Timeline of the Automobile

Timeline created by Rebeccagfraser@gmail.com
  • Sep 7, 1478

    The Self-Propelled Cart

    The Self-Propelled Cart
    Leonardo da Vinci invents the self-propelled cart. This happens many years before anyone else is even thinking about automobiles. However, the cart remains a sketch on paper and is never actually made. This self-propelled cart is not a car like we see today, but is more similar to a wagon, and does not have an actual seat.
  • Cugnot's Tractor

    Cugnot's Tractor
    Nicolas-Joseph Cugnot builds the first self-propelled road vehicle in France, a tractor for the French army. It has three wheels and moves at about 2.5 miles per hour.
  • First US Patent

    American, Oliver Evans, receives the first US patent for a steam-powered land vehicle.
  • The "Puffing Devil"

    The "Puffing Devil"
    In Great Britain, inventor Richard Trevithick builds a steam powered road carriage. It is considered to be the first tramway locomotive. It is designed for use on the road, not the railroad.
  • Moving Away from Steam Power

    Moving Away from Steam Power
    An internal combustion engine which uses a mixture of hydrogen and oxygen is invented by Francois Isaac de Rivaz in Switzerland. He also designs a car for the engine, the first automobile powered by internal combustion. However, his design turns out to be very unsuccessful.
  • Internal Combustion to Power A Vehicle

    Internal Combustion to Power A Vehicle
    English engineer and inventor Samuel Brown invents an internal combustion engine. It has separate combustion and working cylinders, and is used to power a vehicle.
  • The Electric Carriage

    The Electric Carriage
    Robert Anderson invents the first crude electric carriage in Scotland. It is powered by non-rechargeable primary power cells.
  • The Horseless Carriage

    The Horseless Carriage
    Belgian engineer Jean-Joseph-Etienne Lenoir invents the “horseless carriage.” It uses an internal combustion engine and can move at about 3 miles per hour. This is the first commercially successful internal combustion engine.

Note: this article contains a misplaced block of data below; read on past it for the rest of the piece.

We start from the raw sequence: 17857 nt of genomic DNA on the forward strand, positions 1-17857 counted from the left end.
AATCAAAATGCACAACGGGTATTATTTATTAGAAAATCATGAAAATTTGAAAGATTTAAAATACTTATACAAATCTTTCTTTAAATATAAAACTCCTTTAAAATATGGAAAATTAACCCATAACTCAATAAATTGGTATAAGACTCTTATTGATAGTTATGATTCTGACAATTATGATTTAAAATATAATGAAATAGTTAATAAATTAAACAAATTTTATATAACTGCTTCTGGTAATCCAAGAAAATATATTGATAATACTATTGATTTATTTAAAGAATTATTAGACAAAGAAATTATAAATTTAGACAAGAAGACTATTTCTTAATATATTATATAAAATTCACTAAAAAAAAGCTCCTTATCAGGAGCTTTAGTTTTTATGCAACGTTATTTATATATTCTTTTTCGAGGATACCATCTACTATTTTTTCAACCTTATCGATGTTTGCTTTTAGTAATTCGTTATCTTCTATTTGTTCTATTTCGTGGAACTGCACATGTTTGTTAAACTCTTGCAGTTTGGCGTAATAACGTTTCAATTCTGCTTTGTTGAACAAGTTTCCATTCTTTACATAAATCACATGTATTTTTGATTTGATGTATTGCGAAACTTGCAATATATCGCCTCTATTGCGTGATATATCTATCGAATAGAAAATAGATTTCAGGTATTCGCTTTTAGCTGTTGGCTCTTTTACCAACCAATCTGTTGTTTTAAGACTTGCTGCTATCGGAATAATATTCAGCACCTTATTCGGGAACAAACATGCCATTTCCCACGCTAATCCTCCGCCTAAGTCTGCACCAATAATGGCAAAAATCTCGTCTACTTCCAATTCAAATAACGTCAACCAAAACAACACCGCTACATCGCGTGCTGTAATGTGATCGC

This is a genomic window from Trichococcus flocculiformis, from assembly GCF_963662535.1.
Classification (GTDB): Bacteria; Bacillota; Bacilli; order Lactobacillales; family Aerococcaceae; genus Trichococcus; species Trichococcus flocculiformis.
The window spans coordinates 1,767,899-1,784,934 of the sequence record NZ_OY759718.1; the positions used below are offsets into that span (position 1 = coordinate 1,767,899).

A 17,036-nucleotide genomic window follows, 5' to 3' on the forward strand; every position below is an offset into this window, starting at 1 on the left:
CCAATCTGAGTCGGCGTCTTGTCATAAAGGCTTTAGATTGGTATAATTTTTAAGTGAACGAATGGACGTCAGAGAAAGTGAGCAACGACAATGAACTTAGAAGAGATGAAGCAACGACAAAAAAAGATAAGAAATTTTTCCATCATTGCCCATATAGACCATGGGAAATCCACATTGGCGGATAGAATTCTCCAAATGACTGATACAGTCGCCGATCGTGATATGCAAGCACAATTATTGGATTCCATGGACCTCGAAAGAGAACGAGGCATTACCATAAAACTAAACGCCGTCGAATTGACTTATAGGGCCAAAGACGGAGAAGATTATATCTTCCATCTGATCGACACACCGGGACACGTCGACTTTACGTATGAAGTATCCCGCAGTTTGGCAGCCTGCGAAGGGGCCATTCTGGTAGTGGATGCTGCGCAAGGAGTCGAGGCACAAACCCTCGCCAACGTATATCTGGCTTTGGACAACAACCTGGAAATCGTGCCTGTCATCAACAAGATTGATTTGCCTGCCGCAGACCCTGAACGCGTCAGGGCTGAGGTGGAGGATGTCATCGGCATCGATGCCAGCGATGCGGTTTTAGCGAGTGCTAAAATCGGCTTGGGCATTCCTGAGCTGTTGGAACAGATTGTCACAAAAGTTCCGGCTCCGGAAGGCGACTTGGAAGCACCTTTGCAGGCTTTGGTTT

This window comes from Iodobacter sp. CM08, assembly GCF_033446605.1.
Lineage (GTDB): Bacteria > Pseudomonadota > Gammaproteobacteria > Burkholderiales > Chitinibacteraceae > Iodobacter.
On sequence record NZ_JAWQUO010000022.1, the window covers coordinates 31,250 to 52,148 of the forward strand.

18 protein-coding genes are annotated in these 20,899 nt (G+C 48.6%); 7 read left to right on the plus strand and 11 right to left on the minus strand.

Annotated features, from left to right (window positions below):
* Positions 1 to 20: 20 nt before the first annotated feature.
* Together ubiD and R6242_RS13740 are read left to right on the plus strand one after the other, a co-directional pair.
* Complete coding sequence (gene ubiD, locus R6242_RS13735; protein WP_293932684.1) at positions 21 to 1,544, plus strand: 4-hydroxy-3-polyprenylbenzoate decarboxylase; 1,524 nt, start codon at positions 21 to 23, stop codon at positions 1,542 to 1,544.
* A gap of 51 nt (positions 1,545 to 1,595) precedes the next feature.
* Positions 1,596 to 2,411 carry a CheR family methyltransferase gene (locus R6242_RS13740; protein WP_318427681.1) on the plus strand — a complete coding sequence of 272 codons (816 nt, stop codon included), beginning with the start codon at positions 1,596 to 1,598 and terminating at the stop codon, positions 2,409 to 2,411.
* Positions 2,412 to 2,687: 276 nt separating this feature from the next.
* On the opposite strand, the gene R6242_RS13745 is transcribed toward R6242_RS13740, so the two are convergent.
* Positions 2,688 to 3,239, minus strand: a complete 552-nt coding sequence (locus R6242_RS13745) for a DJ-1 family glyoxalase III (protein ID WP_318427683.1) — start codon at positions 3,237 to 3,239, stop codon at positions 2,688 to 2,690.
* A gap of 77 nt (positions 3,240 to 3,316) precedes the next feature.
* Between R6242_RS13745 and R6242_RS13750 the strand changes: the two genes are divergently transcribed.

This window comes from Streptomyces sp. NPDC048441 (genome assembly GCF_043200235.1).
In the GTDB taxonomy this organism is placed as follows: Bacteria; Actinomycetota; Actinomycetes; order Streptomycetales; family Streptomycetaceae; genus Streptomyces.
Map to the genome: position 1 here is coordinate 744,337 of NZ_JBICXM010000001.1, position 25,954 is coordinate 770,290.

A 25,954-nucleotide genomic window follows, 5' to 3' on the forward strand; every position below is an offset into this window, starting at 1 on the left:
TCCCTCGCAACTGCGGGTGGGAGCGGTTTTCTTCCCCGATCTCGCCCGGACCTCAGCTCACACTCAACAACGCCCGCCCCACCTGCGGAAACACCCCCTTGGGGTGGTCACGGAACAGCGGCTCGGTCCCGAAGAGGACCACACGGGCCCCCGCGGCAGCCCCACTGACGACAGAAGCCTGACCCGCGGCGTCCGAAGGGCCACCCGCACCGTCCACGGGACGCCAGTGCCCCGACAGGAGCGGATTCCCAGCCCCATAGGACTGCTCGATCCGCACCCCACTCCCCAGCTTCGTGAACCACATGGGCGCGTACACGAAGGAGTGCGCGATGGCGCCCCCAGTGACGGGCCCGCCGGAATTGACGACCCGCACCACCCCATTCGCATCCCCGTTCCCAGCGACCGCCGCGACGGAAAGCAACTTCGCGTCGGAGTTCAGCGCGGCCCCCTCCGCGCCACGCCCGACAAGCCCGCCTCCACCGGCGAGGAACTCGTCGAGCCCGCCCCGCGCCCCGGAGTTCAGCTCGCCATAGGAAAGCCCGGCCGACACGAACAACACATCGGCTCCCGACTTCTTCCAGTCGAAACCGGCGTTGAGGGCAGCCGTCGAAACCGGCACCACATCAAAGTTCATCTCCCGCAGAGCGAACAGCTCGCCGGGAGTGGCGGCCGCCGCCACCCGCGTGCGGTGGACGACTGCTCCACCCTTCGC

• Improving on the Internal Combustion Engine

    German Nikolaus August Otto improves on the internal combustion engine. His engine is the first to efficiently burn fuel directly in a piston chamber.
  • Using Gasoline

    Julius Hock, of Vienna, builds the first internal combustion engine running on gasoline.
  • George Baldwin Selden

    American George Baldwin Selden invents a combined internal combustion engine with a carriage. It is never manufactured.
  • The 4-cycle Engine

    The 4-cycle Engine
    Otto builds the four-cycle internal combustion engine, which is the prototype for modern car engines.
  • First U.S. Automobile Patent

    First U.S. Automobile Patent
    American inventor George Baldwin files the first U.S. Patent for an automobile. This invention is more similar to a wagon with an internal combustion engine.
  • Karl Benz's Automobile

    Karl Benz's Automobile
    German engine designer Karl Benz builds the first true automobile powered by a gasoline engine. It has three wheels and looked similar to a carriage.
  • Ford's First Car

    Ford's First Car
    In Michigan, Henry Ford builds his first automobile.
  • “Cannstatt-Daimler”

    “Cannstatt-Daimler”
    Gottlieb Wilhelm Daimler and Wilhelm Maybach invent the first four-wheeled, four-stroke engine in Germany. It is known as the “Cannstatt-Daimler.”
  • Gas Power and the U.S.

    Gas Power and the U.S.
    Brothers Frank and Charles Edgar Duryea invent the first successful gas-powered car in the United States.
  • Motor Wagons

    Motor Wagons
    The Duryea brothers start the first American car manufacturing company in Springfield, Massachusetts. It is called Motor Wagons.
  • The Steering Wheel

    The Steering Wheel
    A steering wheel is designed to replace the steering tiller.
  • Alabama and the First "Speed Limit"

    Alabama and the First "Speed Limit"
    Alabama sets a state maximum speed limit of 8 miles per hour.
  • Ford's "Model T"

    Ford's "Model T"
    Ford’s Model T production rockets from 7.5 cars per hour to 146 cars per hour, thanks to the utilization of the assembly line.
  • The Radio

    The Radio
    The car radio is introduced.
  • The "Jeep"

    The "Jeep"
    The first four-wheel drive, all-purpose vehicle is designed for the U.S. Military. It becomes known as the Jeep.
  • The Interstate Highway Act

    The Interstate Highway Act
    The Interstate Highway Act creates a network of highways which connects all parts of the United States.
  • The First Seat Belt Law

    Wisconsin becomes the first state to create a seat belt law. It calls for the seatbelt to be a standard requirement in automobiles.
  • Air Bags

    Air Bags
    Air bags become a new car safety option.
  • Seat Belts in New York

    Seat Belts in New York
    New York state becomes the first state with a law requiring the use of seatbelts.
  • GPS

    GPS
    The car Global Positioning System, or GPS, is introduced.
  • The "New" Electric Car

    The "New" Electric Car
    Due to the rising cost of gasoline and impact of global climate change, zero-emission electric vehicles come back to auto showrooms. The first electric vehicles had been designed in the early 1800s.
  • The Prius

    The Prius
    The first Toyota Prius is sold in Japan.
  • Late 2000's and the Fall of the SUV

    Late 2000's and the Fall of the SUV
    Many vehicle manufacturers begin to abandon once popular gas-guzzling SUVs for more efficient vehicles due to environmental concerns and the recession.